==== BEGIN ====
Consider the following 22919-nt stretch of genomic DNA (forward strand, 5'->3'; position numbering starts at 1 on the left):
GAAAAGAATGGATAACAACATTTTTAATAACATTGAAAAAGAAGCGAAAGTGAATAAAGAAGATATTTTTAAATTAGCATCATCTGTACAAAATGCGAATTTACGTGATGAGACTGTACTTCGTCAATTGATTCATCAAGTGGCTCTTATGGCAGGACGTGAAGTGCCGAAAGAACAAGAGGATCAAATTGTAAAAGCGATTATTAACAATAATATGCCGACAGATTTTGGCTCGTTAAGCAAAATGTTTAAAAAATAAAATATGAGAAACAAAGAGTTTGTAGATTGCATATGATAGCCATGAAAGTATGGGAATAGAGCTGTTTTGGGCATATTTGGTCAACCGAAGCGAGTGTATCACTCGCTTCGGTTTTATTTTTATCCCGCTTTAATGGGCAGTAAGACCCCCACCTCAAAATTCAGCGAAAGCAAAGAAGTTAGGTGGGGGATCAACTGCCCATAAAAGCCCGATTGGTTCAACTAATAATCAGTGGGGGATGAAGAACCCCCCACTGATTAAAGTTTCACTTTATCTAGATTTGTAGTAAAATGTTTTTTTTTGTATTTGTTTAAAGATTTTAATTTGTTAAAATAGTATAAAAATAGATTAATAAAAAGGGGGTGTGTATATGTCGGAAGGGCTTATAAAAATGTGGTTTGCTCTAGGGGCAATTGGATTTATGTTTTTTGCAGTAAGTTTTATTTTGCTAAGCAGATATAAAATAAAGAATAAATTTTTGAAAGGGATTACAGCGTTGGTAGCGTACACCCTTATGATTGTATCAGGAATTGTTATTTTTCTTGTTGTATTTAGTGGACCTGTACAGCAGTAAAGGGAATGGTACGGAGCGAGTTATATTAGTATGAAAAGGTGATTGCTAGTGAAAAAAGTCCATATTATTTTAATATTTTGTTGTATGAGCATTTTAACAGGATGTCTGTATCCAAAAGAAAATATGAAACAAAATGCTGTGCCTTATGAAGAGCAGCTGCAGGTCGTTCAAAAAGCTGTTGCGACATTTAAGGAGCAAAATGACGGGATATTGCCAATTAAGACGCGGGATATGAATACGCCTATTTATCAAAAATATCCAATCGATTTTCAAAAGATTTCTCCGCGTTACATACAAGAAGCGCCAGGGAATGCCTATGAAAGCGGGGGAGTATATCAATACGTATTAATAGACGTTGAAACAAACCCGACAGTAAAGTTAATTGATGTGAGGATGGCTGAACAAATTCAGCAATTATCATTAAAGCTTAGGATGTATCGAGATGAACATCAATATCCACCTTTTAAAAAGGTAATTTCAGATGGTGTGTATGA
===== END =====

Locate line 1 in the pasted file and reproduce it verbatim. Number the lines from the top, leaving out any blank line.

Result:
Consider the following 22919-nt stretch of genomic DNA (forward strand, 5'->3'; position numbering starts at 1 on the left):